Wednesday 29 January 2020

A third of ageing ambulance fleet taken off roads

Roscommon TD Denis Naughten
Roscommon TD Denis Naughten
Eilish O'Regan

Eilish O'Regan

ONE third of Dublin city's emergency ambulances were off the road on Wednesday night because of mechanical faults, the Irish Fire and Emergency Services Association (IFESA) has revealed.

The fleet, which was under pressure due to emergency calls, is operated by Dublin Fire Brigade and is responsible for call-outs in the city.

John Kidd, the organisation's chairman, said the service has 12 emergency front-line ambulances along with five reserve vehicles - bringing the total fleet to 17.

However, he said on Wednesday night all of these reserve vehicles were already in service, in order to stand in for ambulances that were off the road with mechanical problems.

It meant that 11 ambulances were available for emergency care, one short of the level needed. And no reserve cover could have been accessed in the event of an accident.

He said some ambulances were caught up at the Mater Hospital in Dublin for a time because it had to go "off call" due to overcrowding in its emergency department.

Independent Roscommon TD Denis Naughten has obtained figures showing as many as 48 HSE emergency ambulances had passed the 400,000km mark.

Mr Kidd said: "The chaotic situation faced by crews confirms the concerns highlighted earlier this week by Deputy Denis Naughten on the poor condition of the national HSE ambulance fleet."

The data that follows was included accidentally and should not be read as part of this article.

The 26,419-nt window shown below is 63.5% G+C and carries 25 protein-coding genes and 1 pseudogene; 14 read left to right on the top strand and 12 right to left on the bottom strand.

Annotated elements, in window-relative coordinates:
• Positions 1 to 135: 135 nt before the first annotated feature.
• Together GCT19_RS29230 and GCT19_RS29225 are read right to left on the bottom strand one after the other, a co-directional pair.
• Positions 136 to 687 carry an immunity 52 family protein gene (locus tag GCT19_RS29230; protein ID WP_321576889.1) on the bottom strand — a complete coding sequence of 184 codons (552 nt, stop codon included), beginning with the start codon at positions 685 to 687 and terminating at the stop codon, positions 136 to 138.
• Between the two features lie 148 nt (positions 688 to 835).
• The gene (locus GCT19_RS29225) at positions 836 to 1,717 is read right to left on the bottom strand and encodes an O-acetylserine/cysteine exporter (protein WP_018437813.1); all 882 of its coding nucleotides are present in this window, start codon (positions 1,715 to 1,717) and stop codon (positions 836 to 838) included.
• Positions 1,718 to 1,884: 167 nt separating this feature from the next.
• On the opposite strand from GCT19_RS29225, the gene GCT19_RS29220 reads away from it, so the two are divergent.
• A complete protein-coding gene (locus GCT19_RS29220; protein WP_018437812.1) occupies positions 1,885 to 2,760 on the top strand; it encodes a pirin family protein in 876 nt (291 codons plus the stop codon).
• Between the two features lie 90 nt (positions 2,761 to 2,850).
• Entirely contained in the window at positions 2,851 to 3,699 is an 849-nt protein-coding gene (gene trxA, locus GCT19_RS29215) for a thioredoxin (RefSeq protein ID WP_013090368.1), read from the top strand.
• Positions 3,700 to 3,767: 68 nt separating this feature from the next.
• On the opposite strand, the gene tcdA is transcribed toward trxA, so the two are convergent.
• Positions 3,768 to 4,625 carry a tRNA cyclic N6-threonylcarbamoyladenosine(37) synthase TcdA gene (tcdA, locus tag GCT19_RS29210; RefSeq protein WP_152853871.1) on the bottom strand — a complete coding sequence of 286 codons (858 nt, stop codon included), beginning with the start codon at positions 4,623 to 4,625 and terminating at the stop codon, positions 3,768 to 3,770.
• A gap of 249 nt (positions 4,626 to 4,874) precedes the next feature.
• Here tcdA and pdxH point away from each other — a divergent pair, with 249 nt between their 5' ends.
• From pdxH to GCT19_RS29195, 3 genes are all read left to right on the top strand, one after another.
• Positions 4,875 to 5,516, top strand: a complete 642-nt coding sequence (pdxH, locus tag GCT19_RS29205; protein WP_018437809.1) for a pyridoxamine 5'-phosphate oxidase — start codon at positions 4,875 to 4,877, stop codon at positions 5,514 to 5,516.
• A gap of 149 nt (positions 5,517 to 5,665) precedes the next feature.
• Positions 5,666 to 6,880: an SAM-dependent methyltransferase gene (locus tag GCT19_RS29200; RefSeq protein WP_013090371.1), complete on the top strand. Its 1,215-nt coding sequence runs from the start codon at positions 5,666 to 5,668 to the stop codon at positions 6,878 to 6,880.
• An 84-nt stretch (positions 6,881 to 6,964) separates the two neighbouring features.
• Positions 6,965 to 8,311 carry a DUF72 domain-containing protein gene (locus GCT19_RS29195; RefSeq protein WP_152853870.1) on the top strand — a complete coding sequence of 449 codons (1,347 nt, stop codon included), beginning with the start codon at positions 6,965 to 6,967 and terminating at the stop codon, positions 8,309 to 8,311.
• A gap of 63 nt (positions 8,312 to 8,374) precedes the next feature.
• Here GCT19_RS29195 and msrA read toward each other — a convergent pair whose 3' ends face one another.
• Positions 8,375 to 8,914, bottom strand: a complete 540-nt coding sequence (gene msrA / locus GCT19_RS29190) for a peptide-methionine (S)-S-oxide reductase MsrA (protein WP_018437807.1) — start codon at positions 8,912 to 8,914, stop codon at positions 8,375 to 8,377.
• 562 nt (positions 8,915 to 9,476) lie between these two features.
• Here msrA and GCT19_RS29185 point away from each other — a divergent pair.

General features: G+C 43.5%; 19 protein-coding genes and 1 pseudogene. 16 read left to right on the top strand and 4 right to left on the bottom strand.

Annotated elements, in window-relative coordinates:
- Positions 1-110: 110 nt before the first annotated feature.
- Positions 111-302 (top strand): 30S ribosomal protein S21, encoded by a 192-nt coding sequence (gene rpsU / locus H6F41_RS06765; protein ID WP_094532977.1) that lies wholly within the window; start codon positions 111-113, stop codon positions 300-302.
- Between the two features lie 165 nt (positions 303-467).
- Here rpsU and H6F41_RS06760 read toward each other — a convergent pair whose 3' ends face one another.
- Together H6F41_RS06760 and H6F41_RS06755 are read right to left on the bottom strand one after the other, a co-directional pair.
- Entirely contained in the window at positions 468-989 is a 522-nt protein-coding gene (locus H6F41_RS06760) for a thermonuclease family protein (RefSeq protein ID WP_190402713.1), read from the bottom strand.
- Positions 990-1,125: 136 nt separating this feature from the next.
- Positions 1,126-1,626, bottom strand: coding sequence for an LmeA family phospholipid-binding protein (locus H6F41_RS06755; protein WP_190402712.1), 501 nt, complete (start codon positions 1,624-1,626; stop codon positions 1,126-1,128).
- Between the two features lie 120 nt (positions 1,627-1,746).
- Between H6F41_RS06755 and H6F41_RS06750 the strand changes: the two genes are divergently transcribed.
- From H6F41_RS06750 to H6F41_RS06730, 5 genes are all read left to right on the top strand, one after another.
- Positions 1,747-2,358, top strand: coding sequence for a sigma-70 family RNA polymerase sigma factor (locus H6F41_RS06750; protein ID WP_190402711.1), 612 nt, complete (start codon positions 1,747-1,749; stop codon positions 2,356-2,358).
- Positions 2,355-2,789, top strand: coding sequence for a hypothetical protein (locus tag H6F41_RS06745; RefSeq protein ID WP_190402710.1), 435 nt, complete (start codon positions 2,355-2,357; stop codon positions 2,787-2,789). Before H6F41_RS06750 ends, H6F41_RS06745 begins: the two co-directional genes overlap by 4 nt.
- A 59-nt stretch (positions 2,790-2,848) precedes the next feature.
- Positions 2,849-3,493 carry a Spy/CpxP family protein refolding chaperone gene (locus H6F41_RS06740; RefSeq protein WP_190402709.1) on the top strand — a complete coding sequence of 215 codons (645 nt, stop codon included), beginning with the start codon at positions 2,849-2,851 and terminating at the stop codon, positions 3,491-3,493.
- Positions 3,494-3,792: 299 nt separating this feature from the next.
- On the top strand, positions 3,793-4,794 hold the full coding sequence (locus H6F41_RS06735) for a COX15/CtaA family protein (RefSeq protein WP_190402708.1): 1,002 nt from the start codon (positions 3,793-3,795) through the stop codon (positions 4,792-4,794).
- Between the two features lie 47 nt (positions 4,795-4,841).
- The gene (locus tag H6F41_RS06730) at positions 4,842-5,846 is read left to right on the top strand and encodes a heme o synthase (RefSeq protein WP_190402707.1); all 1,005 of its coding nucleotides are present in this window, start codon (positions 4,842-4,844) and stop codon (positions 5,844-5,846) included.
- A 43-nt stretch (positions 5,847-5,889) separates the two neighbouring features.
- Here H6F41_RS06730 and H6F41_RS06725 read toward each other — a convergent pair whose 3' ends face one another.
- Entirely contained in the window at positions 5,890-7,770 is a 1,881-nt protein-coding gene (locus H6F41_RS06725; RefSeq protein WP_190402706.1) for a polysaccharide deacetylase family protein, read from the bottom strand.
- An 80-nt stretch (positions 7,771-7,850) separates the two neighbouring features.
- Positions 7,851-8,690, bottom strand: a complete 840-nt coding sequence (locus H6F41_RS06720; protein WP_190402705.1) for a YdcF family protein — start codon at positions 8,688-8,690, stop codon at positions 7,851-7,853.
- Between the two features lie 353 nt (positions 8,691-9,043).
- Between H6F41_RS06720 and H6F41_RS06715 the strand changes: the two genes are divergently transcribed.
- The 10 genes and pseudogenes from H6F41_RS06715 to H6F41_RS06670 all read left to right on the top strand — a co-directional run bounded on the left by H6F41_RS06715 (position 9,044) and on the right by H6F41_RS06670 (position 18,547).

"Almost one-fifth of the HSE ambulances have over 400,000km on the clock. The figures also showed that another 71 HSE emergency ambulances had clocked up more than 300,000km.

"In Dublin, 14 (82pc) of ambulances have over 300,000km and seven have over 400,000km on the clock."

Mr Kidd said the fleet was regularly "cannibalised" for spare parts to keep ambulances on the road. "It is not the way to provide vital emergency services to a population of 1.2 million citizens and the dangers to both crews and patients are obvious. Because of the age and high mileage on much of the ambulance fleet the service is operating on a knife edge all of the time."

Dublin City Council's newest front-line ambulances were registered in 2011 and the oldest in 2006.

The oldest reserve ambulances were registered in 2005. A review of the ambulance service is under way.

Irish Independent

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